Statement of Faith | Tell a Friend about Us | Color Scheme:    
Sunday, December 15, 2019

Join Now!  |  Login
  Our Sponsors

• Looking for that lost cantata? Let US find it!

• Help change the hearts of people one book at a time! Click to find out how!

• Bible software for Believing Study: SwordSearcher

• Biblical Hebrew study & learning software: BMSoftware.com

 
  Study Resources

• Interlinear Bible

• Parallel Bible

• Daily Reading Plan

• Devotionals

• Commentaries

• Concordances

• Dictionaries

• Encyclopedias

• Lexicons

• History

• Sermon Essentials

• Audio Resources

• Religious Artwork

 
  SL Forums

• Apologetic Forum

• Christian Living

• Ministry Forum

• Evangelism Forum

• Passage Forum

• Help Forum

 
  Other Resources

• Advertise with SL

• FREE Resources

• Information

• Set Preferences

• Font Resources

• Contacting SL

 

 

Robertson's Word Pictures of the New Testament

Search This Resource
 
 
 
Navigator
PreviousNext
 Verse 8
Chapter 8
Verse 10
Chapter 10

  
 
  Printer friendly version
 
Additional Resources
 
 • Adam Clark Commentary
 • Burton Coffman
 • Barnes' New Testament
 • Darby's Synopsis
 • Gill's Exposition
 • Jamieson, Fausset, Brown
 • Matthew Henry Complete
 • Matthew Henry Concise
 • People's New Testament
 • Treasury of Scripture
 • Wesley's Explanatory Notes
 
Buy This Resource
 
Hardcover$77.00
 Show me more …
 
1 Corinthians 9:9

Thou shalt not muzzle the ox when he treadeth out the corn (ou pimwseiv boun alownta).
Quotation from Deuteronomy 25:4. Prohibition by ou and the volitive future indicative. Pimow, to muzzle (from pimov, a muzzle for dogs and oxen), appears first in Aristophanes (Clouds, 592) and not again till LXX and N.T., though in the papyri also. Evidently a vernacular word, perhaps a slang word. See metaphorical use in Matthew 22:12,34. Alownta is present active participle of the old verb aloaw, occurs in the N.T. only here (and verse 10) and 1 Timothy 5:18 where it is also quoted. It is probably derived from alov or alon, a threshing-floor, or the disc of a shield or of the sun and moon. The Egyptians according to the monuments, used oxen to thresh out the grain, sometimes donkeys, by pulling a drag over the grain. The same process may be found today in Andalusia, Italy, Palestine. A hieroglyphic inscription at Eileithyas reads: "Thresh ye yourselves, O oxen, Measures of grain for yourselves, Measures of grain for your masters." Note mh melei expects the negative answer, impersonal verb with dative and genitive cases (teoi, God, bown, oxen).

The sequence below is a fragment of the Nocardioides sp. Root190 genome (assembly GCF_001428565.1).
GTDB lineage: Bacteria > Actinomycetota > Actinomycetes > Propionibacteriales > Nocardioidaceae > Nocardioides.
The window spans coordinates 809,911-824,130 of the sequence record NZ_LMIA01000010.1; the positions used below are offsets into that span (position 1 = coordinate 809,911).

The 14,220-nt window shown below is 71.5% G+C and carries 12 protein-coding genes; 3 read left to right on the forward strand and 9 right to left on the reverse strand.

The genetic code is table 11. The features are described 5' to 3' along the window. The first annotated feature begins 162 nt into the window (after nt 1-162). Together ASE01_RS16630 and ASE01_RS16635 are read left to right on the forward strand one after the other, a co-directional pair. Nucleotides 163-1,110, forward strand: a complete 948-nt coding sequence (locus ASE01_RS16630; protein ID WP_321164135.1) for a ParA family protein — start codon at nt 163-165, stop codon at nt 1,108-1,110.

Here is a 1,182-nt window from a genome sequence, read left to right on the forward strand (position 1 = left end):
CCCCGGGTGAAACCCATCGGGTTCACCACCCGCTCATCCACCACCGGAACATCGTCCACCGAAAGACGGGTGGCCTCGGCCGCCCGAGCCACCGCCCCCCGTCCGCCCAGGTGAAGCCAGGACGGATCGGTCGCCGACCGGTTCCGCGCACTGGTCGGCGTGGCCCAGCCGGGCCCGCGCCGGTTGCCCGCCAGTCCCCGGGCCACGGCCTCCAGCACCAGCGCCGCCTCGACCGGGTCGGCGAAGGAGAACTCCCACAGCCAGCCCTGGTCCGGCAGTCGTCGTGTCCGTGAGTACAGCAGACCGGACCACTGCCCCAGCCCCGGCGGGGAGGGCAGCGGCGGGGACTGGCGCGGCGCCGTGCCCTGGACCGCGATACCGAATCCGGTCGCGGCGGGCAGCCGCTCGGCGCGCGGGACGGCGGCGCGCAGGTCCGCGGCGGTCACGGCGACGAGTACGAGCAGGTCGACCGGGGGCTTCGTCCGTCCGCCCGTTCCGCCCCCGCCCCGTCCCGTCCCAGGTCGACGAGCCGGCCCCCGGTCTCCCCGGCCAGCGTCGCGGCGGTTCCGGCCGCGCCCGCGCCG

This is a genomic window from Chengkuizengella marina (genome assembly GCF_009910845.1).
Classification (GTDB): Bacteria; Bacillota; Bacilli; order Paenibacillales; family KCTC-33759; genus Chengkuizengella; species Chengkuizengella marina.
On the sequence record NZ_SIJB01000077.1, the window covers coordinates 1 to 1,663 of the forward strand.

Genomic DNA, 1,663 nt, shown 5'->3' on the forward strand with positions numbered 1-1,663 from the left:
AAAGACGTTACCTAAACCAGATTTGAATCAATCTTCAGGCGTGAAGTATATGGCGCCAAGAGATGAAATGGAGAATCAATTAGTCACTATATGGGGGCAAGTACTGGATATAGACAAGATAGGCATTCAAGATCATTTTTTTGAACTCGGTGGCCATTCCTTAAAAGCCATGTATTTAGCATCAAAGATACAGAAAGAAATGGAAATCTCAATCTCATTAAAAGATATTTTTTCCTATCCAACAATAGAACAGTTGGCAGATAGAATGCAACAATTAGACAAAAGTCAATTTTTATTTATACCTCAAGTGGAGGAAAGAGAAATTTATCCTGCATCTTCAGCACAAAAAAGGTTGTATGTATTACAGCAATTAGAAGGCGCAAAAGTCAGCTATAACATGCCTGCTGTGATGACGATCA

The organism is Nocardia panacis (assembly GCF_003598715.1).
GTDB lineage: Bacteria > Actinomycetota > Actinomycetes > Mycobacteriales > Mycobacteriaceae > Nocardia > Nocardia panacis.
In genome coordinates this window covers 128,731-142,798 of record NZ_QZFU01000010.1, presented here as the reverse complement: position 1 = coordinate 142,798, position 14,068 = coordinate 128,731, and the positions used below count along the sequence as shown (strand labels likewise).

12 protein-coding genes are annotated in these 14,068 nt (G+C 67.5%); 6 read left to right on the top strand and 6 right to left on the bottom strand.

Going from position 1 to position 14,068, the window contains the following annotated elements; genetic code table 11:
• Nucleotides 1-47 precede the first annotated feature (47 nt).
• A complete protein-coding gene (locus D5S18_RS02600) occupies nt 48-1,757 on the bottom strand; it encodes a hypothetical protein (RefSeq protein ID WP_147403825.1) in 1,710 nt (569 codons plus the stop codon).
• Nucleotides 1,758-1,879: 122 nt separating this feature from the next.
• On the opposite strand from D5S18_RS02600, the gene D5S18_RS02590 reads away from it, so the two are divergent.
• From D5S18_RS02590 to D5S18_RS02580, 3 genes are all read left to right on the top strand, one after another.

Altogether (pantwv).
But here probably with the notion of doubtless or assuredly. The editors differ in the verse divisions here. The Canterbury Version puts both these questions in verse 10, the American Standard the first in verse 9, the second in verse 10.

 


Copyright Statement
The Robertson's Word Pictures of the New Testament. Copyright © Broadman Press 1932,33, Renewal 1960. All rights reserved. Used by permission of Broadman Press (Southern Baptist Sunday School Board)

Bibliography Information
Robertson, A.T. "Commentary on 1 Corinthians 9:9". "Robertson's Word Pictures of the New Testament". <http://classic.studylight.org/com/rwp/view.cgi?book=1co&chapter=009&verse=009>. Broadman Press 1932,33, Renewal 1960.

  HOME    TOP

Dead links, typos, or HTML errors should be sent to corr@studylight.org
Suggestions about making this resource more useful should be sent to sugg@studylight.org
 

   Powered by LightSpeed Technology

Copyright © 2001-2019, StudyLight.org